By Noah Parks
I was one foot out the door when the third Thursday of November approached. Grab my bag and head to the airport. I could see myself ready, masked, distanced, reviewing the safety improvements to the airport and the aircraft. I imagined my ticket on my phone, and the alcohol sweet smell of sanitizer. It would be uncomfortable but necessary to get from Brooklyn to Iowa and enjoy the cornucopia that Thanksgiving offers. I could never imagine the matriarch of my family: the host for over 20 years of this destination holiday, the woman that is up at 4 am beginning to cook a feast for thousands though only 20 usually show up, the woman that cancelled Thanksgiving!? It happened like everything else these days: over a zoom call. It was humbling to say the least. I felt like the balloons after the Macy’s day parade with people walking over me. There I was with a big, half inflated hand up asking for mercy.
There was no mercy from Kelly. She was tearful as she said it wouldn’t be right to ask folks to endanger themselves and others to have dinner together. She was broken and it hurt ten fold more than my dream being dashed of escaping the city. I stifled my own tears and conceded that she was right (like moms usually are). While this wouldn’t be like the past 20+ Thanksgivings, it would be memorable. I knew in my heart that we can’t just cancel these types of events.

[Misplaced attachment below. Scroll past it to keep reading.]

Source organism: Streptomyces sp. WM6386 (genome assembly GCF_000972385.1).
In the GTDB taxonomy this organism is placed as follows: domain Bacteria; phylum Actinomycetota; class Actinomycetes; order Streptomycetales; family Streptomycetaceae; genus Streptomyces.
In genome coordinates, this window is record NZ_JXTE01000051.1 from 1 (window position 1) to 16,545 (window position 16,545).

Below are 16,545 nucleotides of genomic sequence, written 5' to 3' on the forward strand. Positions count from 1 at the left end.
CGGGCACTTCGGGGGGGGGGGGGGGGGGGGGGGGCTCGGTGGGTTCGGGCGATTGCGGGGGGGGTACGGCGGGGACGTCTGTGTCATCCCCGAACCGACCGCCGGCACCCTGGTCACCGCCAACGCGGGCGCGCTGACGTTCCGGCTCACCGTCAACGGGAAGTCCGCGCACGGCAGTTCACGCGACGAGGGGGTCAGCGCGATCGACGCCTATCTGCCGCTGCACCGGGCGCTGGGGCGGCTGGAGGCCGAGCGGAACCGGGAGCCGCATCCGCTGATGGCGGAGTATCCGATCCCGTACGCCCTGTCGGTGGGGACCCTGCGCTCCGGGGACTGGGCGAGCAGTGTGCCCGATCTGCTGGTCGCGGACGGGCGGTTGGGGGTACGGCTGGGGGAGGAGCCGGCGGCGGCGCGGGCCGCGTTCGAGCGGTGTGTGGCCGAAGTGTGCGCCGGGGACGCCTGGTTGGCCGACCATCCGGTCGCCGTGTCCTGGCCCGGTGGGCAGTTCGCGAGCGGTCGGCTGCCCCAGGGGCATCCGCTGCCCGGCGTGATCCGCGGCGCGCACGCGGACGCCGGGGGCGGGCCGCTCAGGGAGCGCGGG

Just as we all learn to walk then run, we’ve had about 9 months to begin to transition some of our traditions and events to safer, more accessible venues/mediums. HMG+ has adapted to meet the moment with the HMG+ COVID-19 Readiness Guide HMG+ and in collaboration with the Academy for Hospitality Arts it has begun to train COVID-19 Hospitality Compliance Officers to ensure safe working conditions, and train all folks for a safe workplace return with the COVID-19 Readiness Course. AHA has begun to train COVID-19 Hospitality Compliance Officers to ensure safe working conditions, and train all folks for a safe workplace return with the COVID-19 Readiness Course. The traditions of service are adapting and so can I to accommodate the traditions of my family for this unique time.
Naturally, I set up a zoom call. With all of the family from all over the country, we settled into either post meal haze or pre-meal anticipation to share in this hybrid holiday. It was replete with the usual zoom call troubleshooting: “Where’s everyone else?”, “How do I turn on my video/audio?”, “Can you hear me?”. It featured every single member of my mom’s extended family talking over one another, a rolling thunder of laughter, folks asking the same questions because everyone joined at different times, and all the “kids” (me and my cousins in our 30’s) getting roasted by our elders.
At the same time that I was giving my TED talk on hybrid events for my long distance family, I was also hosting my fiance’s family in our apartment. I had to excuse myself from the online conversation when “the bird” was done to carve it. I took my computer and set it up so that the zoom meeting could get a play by play of every piece of white and dark meat that I deftly sliced off. My uncle Doug said it was better than the fireplace video that runs for 10 hours.
It was not perfect but it was a miracle to have everyone in my Brooklyn apartment for Thanksgiving. I believe that hybrid events are an opportunity for me, for HMG+, for anyone with a service mindset to show our willingness to adapt and improve. The hybrid event will bring us together now so that when we do resume in person events we can safely relish the opportunity to share the most important moments together.